Is the air filtration kit you specify fit for purpose?
Ensuring that air filtration equipment is fit for purpose is essential in kitchen ventilation applications, but contractors and their clients also need to consider installation and maintenance issues. Kevin Bristow explains
The tasks of advising, approving and policing exhaust ventilation from catering outlets are shared by the local planning authority in partnership with environmental health officers. They act in line with best practice guidance published by the Government in January 2005.
There are a number of filtration techniques available, including carbon filters, electrostatic precipitation (ESP) and UV-C technology.
Traditionally, activated carbon filters have been used as a primary method of fume and odour control in catering applications. But, on its own, carbon filtration is not the best solution. The performance of carbon filters often leads to secondary issues. For example, they demand regular maintenance every four to six months and equally regular replacement with new filter cartridges. When using filter cartridges in this way, costs can quickly mount up and, if the need for replacement is ignored, then air cleaning performance will inevitably be compromised. Should maintenance slip, carbon filters can have an adverse effect on back pressure and fan operation within the system, leading to noise and further inefficiencies.
Combination approach works best
Our view, shared in the best practice guidance, is that a combination approach to filtration works best in the vast majority of projects. Typically, this combination solution will involve the use of an electronic air cleaner ahead of an activated carbon filtration system to provide the most efficient removal of fumes, odour, grease and other particulates.
This arrangement ensures high efficiency odour removal from extracted air once grease, fat and other particles have already been eliminated by the electronic air cleaner. The latest filter units feature up to 14 carbon filter cells with special grade activated carbon to ensure no odour can escape.
Such equipment also includes disposable G4 particle pre-filters to give extra protection to the carbon cells from any particle contamination. Using the correct carbon filter cell construction will allow the use of a greater weight of activated carbon providing a higher performance rate, longer dwell times and greater filtration efficiency.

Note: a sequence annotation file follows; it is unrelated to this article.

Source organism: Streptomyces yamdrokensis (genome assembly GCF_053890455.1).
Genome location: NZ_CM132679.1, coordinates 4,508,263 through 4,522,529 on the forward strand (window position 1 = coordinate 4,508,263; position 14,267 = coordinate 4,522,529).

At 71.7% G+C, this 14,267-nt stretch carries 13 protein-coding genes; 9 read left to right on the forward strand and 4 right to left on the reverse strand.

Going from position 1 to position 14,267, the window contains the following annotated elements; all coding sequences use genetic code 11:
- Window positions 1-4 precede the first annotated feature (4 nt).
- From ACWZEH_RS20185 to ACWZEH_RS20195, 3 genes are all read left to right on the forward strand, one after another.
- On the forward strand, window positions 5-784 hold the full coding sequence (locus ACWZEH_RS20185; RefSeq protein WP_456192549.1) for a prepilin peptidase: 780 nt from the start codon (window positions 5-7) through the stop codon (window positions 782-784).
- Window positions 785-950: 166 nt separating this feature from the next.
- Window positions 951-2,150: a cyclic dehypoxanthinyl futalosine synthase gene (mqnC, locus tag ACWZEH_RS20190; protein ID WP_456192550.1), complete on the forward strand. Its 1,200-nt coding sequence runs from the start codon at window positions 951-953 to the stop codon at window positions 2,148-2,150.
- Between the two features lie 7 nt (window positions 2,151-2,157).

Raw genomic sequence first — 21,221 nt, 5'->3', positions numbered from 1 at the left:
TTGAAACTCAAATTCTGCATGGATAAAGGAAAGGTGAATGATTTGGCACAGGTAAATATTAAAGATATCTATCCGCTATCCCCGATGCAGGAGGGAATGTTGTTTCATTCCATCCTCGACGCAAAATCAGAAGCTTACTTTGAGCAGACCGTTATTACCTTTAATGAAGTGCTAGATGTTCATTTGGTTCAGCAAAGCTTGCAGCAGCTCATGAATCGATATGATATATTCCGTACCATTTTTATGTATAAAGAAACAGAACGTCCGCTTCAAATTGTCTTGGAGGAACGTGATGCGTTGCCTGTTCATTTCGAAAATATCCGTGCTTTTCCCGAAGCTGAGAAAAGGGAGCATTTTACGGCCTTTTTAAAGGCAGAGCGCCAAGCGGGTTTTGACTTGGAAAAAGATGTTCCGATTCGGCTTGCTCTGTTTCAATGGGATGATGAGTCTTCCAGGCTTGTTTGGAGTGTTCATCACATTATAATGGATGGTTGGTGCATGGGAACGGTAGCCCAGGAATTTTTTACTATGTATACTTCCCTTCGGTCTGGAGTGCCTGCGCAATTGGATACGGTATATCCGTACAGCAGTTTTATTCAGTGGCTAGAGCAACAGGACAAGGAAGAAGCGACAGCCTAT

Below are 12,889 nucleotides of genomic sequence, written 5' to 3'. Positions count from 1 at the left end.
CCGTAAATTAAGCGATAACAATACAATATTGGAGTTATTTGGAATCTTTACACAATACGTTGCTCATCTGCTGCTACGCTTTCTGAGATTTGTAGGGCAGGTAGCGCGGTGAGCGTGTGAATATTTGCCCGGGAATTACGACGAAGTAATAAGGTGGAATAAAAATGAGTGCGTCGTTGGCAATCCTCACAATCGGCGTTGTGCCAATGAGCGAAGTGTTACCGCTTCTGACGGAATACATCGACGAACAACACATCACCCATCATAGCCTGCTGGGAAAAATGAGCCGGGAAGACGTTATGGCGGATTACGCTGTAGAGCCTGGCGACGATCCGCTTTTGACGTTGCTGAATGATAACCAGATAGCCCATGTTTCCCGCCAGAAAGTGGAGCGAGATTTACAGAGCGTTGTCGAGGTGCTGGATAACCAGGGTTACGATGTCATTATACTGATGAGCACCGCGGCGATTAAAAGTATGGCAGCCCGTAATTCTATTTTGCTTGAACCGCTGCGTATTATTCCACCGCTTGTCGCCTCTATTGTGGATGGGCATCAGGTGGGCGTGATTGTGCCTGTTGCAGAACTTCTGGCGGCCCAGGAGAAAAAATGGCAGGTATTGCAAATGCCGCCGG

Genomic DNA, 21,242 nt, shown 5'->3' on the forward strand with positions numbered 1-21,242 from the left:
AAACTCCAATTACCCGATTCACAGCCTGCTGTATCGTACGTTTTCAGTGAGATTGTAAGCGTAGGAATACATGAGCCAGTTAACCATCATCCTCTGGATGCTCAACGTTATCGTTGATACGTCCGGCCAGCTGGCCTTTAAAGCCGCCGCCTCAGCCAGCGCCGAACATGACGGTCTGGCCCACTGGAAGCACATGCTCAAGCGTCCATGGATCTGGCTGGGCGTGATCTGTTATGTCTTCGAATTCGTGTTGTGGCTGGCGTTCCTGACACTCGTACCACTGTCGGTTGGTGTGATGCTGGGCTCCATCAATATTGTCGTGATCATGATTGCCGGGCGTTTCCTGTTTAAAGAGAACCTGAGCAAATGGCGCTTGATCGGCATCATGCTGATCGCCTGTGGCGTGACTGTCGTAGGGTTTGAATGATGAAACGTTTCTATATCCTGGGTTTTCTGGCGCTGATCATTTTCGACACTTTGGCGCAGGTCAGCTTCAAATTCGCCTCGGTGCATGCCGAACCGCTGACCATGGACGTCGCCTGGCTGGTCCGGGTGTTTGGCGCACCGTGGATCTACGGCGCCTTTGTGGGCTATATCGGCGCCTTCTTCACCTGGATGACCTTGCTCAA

Sitting in front of these carbon filter units, modern electronic air cleaners use electrostatic precipitation (ESP) technology which is perfectly suited to commercial kitchen extract projects. At the heart of this approach is a high efficiency collector cell.
Contaminated air is first drawn through the unit's washable metal mesh pre-filter, which traps larger airborne particles. Remaining particles, some as small as 0.01 microns, then pass into a strong electrical field within the air cleaner's ionising section, where the particulate receives an electrical charge. Charged particles then pass into the collector plate cell, which is made up of a series of equally spaced, parallel plates. Each alternate plate is charged with the same polarity as the particles, which repel, while the interleaving plates are grounded to attract and collect the particulate.
This type of electronic filtration can remove contaminants more efficiently from the air than traditional media filters on their own. A reduced dwell time requirement in the unit translates to more efficient performance - up to 98 per cent sub-micron particulate can be removed at an air velocity of 3m/s.
This performance, in turn, will have an impact on the design, sizing and energy efficiency of the entire system.
Smaller extract fans used
Less power is needed because smaller extract fans can be used with smaller motors. In fact, the typical power consumption of an electronic air cleaner of this type equates to 50 Watts, which is equivalent to a domestic light bulb. At the same time, there will be fewer issues with sound attenuation.
Using an ESP type air cleaner in front of carbon in this way will also significantly reduce the cost of consumables required. ESPs themselves are quick and easy to maintain in comparison. New innovations in the sector has seen the introduction of air cleaners that feature an automatic wash option facility to allow removal of contaminants in situ, saving time and hassle. Once washing is complete, the system activates the exhaust fan to pull air across the cells and dry them before automatically switching on the power supply.
The latest carbon filters and electronic air cleaners on the market are also modular in design, so they can cope straightforwardly with change of use situations. This versatility allows contractors to combine collector cells with stainless steel spiked ionisers, according to the size and demand of individual applications.
Practical experience and know-how of the issues around commercial kitchen extract ventilation counts for a great deal when searching for the right solution to nuisance problems. It is also important that contractors partner with organisations whose equipment is manufactured and tested to the required CE (Machinery Directive 2006/42/EG), ISO9001 and ASHRAE standards.
For example, build tolerances and manufacturing repeatability are critical in creating the right spacing within an electronic air cleaner's collector cell. Anything short of precision in manufacture will result in inadequate performance in the field and continued complaints, and the risk of premises closure for your clients.
The author is sales director at Trion
16 July 2012